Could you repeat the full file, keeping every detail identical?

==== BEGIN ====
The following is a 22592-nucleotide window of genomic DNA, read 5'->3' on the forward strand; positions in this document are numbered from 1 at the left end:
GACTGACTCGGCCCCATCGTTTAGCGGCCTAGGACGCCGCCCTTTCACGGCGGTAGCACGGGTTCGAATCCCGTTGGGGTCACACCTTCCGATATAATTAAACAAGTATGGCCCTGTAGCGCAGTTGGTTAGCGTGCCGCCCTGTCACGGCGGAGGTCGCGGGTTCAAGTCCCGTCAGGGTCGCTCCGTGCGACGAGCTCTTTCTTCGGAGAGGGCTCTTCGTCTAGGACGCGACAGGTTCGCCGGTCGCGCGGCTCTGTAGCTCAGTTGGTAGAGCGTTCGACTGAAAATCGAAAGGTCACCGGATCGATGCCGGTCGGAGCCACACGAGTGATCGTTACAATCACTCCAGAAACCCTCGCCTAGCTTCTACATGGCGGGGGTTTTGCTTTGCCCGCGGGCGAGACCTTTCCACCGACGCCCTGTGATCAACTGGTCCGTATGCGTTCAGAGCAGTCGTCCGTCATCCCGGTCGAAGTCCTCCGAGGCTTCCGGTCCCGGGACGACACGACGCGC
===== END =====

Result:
The following is a 22592-nucleotide window of genomic DNA, read 5'->3' on the forward strand; positions in this document are numbered from 1 at the left end:
GACTGACTCGGCCCCATCGTTTAGCGGCCTAGGACGCCGCCCTTTCACGGCGGTAGCACGGGTTCGAATCCCGTTGGGGTCACACCTTCCGATATAATTAAACAAGTATGGCCCTGTAGCGCAGTTGGTTAGCGTGCCGCCCTGTCACGGCGGAGGTCGCGGGTTCAAGTCCCGTCAGGGTCGCTCCGTGCGACGAGCTCTTTCTTCGGAGAGGGCTCTTCGTCTAGGACGCGACAGGTTCGCCGGTCGCGCGGCTCTGTAGCTCAGTTGGTAGAGCGTTCGACTGAAAATCGAAAGGTCACCGGATCGATGCCGGTCGGAGCCACACGAGTGATCGTTACAATCACTCCAGAAACCCTCGCCTAGCTTCTACATGGCGGGGGTTTTGCTTTGCCCGCGGGCGAGACCTTTCCACCGACGCCCTGTGATCAACTGGTCCGTATGCGTTCAGAGCAGTCGTCCGTCATCCCGGTCGAAGTCCTCCGAGGCTTCCGGTCCCGGGACGACACGACGCGC